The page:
Followers of this column may remember that, one day in 1991, I was reading a cricket magazine and came across the story of a South African cricketer who had undergone back surgery, and who was advised that his professional career was almost certainly over.
I offered Fanie de Villiers a summer in Torquay, and to cut a long story short, he broke records at Torquay Cricket Club, went on to play for South Africa, and, at one stage, became the world’s highest-ranked Test Match bowler.
During our time together, we spent many hours discussing swing bowling, and researching the methods of the great swing bowlers of the past.
While we, also, spent time in the nets together, I could not claim to have actually 'taught' him much that he didn’t already know.
However, in the years that followed, he hosted his own television show and, very often, credited me with 'teaching him so much'.
Although this was a huge exaggeration, it soon came back to haunt me.
In 2000, Jacques Rudolph, the 19-year-old 'future star' of South African cricket, was looking to spend a summer in England, with a specific purpose in mind.
Before becoming a superb, young left-handed batsman, Jacques had represented his country, at junior level, as a right-handed wrist spin bowler.
He was so highly thought of that he was sent to Australia to be coached by Shane Warne’s world famous coach, Terry Jenner!
Like so many before him, he had found Jenner’s coaching to be too complex for him, and he had now lost the desire to bowl wrist spin ever again.
The United Cricket Board of South Africa wrote to me telling me that it would sanction Jacques’s summer in England, if I would use it to coach him to bowl ten overs of wrist spin in a Test innings!
So now, the man who didn’t coach Fanie de Villiers to swing the ball, was being asked to teach a future Test Match star a skill which Terry Jenner had failed to do!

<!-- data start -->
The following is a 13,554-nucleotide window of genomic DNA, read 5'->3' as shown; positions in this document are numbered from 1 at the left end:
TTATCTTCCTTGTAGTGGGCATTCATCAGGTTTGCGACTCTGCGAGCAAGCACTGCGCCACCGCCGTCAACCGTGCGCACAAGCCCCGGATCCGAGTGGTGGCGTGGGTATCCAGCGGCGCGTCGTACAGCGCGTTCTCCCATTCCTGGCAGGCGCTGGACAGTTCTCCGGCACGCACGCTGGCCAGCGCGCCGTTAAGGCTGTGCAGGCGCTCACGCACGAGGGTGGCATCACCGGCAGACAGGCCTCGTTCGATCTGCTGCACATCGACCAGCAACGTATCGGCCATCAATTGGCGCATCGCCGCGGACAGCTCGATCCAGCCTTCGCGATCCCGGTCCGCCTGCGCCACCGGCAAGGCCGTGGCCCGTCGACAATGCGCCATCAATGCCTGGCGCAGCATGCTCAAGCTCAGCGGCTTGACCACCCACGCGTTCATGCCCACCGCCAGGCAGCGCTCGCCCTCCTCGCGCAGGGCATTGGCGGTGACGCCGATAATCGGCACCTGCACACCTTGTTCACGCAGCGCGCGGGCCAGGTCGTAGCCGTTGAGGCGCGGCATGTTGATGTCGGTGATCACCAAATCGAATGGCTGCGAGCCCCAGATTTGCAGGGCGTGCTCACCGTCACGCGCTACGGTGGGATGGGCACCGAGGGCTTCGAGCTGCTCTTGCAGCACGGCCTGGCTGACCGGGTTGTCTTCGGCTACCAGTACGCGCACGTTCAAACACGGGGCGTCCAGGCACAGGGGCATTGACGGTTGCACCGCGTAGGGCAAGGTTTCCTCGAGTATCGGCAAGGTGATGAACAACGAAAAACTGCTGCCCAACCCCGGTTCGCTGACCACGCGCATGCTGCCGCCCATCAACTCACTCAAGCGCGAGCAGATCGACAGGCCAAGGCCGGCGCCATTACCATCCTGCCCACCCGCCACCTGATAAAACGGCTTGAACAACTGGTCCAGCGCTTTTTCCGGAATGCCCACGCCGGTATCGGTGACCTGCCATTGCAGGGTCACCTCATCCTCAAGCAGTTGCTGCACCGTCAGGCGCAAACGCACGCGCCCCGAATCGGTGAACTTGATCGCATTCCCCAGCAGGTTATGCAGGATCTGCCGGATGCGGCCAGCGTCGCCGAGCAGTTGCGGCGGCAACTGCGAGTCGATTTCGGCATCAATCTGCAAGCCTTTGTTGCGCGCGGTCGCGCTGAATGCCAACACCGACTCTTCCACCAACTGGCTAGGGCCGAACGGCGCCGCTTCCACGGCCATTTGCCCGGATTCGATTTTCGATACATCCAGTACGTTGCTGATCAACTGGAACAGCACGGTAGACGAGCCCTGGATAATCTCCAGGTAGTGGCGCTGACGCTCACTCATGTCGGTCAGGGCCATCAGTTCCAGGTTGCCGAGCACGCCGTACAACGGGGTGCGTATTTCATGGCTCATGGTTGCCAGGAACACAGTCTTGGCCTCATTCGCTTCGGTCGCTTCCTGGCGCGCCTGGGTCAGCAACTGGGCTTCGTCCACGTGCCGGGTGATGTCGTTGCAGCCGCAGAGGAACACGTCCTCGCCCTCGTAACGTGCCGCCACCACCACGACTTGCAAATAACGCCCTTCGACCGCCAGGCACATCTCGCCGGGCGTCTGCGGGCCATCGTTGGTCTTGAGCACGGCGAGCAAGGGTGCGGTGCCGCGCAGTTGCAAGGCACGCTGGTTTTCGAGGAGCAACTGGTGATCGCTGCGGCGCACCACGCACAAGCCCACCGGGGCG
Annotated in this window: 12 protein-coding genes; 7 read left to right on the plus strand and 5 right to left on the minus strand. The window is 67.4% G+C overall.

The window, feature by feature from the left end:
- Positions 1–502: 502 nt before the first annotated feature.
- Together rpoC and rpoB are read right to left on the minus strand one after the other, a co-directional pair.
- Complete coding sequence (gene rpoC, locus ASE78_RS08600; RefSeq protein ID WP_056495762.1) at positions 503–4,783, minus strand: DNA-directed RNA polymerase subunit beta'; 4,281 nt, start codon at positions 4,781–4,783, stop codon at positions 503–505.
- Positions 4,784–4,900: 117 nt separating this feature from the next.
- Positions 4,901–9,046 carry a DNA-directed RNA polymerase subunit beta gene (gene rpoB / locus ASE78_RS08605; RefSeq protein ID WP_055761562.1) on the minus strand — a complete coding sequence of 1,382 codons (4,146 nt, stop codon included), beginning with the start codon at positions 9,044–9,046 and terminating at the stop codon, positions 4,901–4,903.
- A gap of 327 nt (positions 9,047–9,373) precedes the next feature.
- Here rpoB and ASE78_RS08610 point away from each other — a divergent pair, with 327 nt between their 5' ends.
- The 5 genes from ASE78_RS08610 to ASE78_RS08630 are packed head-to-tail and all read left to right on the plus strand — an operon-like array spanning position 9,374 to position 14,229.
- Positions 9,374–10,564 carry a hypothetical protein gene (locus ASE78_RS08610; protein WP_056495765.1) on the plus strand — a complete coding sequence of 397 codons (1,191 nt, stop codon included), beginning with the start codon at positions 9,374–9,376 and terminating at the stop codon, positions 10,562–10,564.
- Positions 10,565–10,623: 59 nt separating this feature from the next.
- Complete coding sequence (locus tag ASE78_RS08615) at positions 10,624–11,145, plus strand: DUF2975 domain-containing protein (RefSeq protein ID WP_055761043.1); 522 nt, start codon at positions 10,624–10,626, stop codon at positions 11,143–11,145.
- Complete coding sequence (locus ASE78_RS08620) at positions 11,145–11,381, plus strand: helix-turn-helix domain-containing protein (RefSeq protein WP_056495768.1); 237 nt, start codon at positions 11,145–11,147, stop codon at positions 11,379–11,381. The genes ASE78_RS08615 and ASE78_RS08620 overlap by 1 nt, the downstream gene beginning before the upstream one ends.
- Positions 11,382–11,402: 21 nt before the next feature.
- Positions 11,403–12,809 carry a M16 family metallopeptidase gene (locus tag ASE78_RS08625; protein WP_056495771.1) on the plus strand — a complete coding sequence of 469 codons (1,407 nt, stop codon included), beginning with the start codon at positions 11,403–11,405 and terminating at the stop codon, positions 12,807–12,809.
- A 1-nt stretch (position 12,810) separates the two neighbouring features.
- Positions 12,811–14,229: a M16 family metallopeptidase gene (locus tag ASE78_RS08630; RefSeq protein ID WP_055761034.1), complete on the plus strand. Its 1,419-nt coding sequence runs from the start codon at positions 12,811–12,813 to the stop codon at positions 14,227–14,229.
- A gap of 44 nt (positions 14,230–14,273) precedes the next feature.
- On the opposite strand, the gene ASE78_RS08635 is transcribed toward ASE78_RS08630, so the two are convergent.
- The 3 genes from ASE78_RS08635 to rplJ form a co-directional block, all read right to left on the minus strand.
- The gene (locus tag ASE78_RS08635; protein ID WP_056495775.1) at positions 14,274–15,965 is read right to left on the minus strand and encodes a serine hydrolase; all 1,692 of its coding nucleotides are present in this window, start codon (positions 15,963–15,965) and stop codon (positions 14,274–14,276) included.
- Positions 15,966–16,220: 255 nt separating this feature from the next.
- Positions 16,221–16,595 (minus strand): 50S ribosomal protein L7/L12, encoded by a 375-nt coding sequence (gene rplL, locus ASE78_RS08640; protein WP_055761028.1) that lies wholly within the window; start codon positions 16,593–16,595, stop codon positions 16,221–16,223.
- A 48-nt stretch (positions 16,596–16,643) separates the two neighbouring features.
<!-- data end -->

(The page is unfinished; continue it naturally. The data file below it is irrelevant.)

The 2001 season promised to be interesting!
Jacques turned out to be a perfect guest, and a wonderful batsman for Paignton Cricket Club, but he really didn’t want to bowl.
We spent a few evenings in the nets together but Jacques had suffered what cricketers call 'The Yips' while working with Jenner, and had lost the ability to turn his wrist and pitch the ball accurately.
He went on to play 48 Test Matches for South Africa, but only took four Test wickets at an average of 108.00. It seemed that I had failed once again!
Ever since we first met, I have stayed in close contact with Fanie, and in 2012, he phoned me to tell me that his eldest son, by his first marriage, was making real progress as a fast bowler.
He ended the conversation by asking if my wife and I would host him for the summer, in 2013, so that I could teach him to actually swing the ball!
In due course 'Little Fanie' arrived. He was 6ft 4ins in his socks, and almost as wide!
I had enrolled him with Paignton Cricket Club, and it wasn’t long before he was hurling the ball down at Queen’s Park.
Like Jacques, he was an ideal guest, but very hard to coach.
To swing a cricket ball, you must 'float it on the air' not 'bang it into the pitch', and 'Little Fanie' didn’t fancy that... he wanted to terrorise the batsmen!
I asked my friend, Bob Cottam, a former national coach, to help but neither of us could persuade him to adopt the cerebral option. Sadly, I had failed once again!
In 2019, my wife and I visited Fanie in South Africa, and he took us to watch his eldest son, by his second marriage, playing in an area schools match.
Ten year old A.J. has inherited the family talent and was 'man of the match'.
Afterwards, Fanie came up to me and asked: “Would you take A.J. to England next summer, and teach him to be a swing bowler?”
I smiled and replied: “I don’t think I’m much good at that!”
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